Individual on-ice power play chances for
|Player||PP TOI||PP SCF||PP SCF/2|
This table is sorted by PP SCF/2, which is the same idea as SCF/15 but tracking power play chances for every 2 minutes of time with the man advantage instead of even-strength chances per 15. Not much in the way of unexpected results here I would think, although the disparity between the first and second unit is really illustrated. Justin Braun also appears to be deserving of more power play ice time than he's currently receiving. It's always a confusing experience for me when Vlasic sees time a man up during games in which Braun, Demers, Boyle and Burns are all dressed.
Individual on-ice shorthanded chances against
|Player||SH TOI||SH SCA||SH SCA/2|
- Vlasic's name has been all over this post but with good reason. The penalty kill is another area in which Pickles has outright excelled this season despite the fact that it hasn't at all been the Sharks' strong suit.
- Since the other tables make Havlat look terrible, it's only fair that I point out his effectiveness shorthanded this season. Both by eye and based on the chance data, he and Couture have been the Sharks' best semi-regular PK tandem although they aren't facing opposing top units with regularity. Perhaps McLellan should attempt using them in that role; it isn't like he has a lot to lose with how the Sharks have played down a man this season.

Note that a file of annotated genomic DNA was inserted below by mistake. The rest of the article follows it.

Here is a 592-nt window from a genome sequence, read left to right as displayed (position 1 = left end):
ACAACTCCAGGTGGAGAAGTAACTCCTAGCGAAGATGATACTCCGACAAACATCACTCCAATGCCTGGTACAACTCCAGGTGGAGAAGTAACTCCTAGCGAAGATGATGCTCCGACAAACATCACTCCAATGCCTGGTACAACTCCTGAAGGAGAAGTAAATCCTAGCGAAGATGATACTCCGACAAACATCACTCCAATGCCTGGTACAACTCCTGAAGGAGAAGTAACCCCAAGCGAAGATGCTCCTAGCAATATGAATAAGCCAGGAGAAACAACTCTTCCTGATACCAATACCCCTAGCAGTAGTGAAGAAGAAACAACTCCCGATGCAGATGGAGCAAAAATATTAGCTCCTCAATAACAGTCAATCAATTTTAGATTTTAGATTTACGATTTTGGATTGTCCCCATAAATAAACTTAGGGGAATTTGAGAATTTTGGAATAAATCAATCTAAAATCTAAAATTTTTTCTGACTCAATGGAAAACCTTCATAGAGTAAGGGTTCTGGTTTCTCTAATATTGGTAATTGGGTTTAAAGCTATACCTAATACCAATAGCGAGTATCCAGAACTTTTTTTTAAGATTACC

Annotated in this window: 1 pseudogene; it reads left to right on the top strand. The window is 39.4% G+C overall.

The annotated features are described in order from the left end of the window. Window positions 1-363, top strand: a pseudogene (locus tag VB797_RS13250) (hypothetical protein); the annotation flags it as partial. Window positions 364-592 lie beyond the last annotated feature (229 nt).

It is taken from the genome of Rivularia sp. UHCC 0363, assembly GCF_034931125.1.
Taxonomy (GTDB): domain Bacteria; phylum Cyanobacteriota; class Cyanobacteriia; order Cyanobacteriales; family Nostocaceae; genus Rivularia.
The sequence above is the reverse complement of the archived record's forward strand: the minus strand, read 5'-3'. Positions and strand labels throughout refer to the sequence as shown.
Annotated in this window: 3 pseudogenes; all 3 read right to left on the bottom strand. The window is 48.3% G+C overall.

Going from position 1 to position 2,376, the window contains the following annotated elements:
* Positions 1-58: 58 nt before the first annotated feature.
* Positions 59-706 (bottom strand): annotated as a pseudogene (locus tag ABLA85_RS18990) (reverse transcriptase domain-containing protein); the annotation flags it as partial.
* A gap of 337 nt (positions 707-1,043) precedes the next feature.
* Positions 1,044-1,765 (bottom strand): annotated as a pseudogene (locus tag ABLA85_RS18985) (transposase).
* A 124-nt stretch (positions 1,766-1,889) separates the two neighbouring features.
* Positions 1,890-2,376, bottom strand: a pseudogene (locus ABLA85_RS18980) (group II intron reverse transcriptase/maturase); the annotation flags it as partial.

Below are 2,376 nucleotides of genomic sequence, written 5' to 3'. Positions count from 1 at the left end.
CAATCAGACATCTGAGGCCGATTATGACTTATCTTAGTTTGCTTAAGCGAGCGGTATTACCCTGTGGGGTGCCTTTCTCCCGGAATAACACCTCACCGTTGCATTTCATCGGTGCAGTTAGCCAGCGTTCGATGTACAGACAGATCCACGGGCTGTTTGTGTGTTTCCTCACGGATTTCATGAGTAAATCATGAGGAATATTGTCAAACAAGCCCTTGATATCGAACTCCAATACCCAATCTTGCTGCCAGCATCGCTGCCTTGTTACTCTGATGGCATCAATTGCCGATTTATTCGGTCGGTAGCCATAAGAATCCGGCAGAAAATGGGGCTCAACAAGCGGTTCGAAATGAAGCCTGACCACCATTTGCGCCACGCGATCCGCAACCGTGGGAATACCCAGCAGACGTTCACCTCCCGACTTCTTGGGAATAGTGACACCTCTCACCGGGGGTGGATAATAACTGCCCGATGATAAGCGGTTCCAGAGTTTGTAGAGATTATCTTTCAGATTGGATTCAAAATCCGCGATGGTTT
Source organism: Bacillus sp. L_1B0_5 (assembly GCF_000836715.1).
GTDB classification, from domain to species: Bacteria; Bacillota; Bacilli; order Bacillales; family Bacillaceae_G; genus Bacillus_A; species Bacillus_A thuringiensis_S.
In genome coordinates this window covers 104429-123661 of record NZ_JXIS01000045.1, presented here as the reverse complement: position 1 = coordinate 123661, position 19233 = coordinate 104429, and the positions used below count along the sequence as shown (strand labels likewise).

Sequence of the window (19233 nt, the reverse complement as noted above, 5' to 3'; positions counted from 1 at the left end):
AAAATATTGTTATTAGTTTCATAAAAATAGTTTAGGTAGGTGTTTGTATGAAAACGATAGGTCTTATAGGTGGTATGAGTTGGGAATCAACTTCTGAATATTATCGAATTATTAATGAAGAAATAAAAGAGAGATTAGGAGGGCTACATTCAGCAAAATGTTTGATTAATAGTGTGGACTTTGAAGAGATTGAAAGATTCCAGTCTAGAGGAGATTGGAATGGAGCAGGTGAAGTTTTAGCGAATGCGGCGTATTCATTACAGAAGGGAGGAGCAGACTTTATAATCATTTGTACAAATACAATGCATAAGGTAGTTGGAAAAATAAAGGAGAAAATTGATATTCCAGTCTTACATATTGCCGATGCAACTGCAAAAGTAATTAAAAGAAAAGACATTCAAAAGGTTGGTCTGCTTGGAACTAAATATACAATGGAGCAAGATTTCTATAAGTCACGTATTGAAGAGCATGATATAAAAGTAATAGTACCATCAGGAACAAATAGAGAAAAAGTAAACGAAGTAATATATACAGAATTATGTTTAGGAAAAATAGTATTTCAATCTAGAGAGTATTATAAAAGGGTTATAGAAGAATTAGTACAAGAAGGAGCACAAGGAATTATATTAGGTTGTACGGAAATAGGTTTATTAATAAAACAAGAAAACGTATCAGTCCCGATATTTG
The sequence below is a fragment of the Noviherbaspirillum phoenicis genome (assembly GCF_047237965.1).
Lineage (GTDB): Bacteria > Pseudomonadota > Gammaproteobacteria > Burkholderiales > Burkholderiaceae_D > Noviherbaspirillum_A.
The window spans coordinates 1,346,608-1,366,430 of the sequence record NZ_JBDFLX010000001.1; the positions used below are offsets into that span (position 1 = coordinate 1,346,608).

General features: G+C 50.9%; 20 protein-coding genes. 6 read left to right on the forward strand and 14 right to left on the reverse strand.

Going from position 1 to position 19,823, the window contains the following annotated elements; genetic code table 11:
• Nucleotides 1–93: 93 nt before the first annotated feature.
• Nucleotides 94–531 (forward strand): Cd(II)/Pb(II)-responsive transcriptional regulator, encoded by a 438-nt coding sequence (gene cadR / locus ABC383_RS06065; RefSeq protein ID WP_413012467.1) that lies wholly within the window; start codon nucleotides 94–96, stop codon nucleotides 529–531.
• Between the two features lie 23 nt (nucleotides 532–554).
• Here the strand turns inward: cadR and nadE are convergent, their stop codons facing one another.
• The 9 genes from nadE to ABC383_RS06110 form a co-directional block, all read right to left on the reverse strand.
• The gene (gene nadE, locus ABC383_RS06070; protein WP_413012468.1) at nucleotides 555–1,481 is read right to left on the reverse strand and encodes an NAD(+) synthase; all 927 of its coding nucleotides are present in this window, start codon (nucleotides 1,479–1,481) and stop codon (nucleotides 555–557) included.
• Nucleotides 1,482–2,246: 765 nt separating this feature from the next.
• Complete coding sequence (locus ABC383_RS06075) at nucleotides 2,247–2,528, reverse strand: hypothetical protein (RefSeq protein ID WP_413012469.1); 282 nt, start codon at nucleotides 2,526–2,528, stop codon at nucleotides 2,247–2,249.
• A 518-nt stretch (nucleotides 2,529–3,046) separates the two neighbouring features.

Player-attributed scoring chances
- There isn't a ton to dissect here as the usual suspects are near the top of this list but Jamie McGinn's performance this season in terms of registering chances is somewhat intriguing. McGinn averaged 0.9 chances a game through 21 contests this year, scoring two goals in that span. He's averaged 1.29 chances a game in the 13 he's played since and has lit the lamp six times. So while McGinn's recent hot streak is obviously somewhat unsustainable, it's also at least somewhat the result of playing improved hockey as the Sharks forward has averaged 43% more scoring chances per game.
I'll be FanPosting game-by-game scoring chance summaries here on Fear the Fin from now on if you're interested. Hopefully that was at least a somewhat informative read. Suggestions and questions are more than welcome; please get at me in the comments and thanks for reading.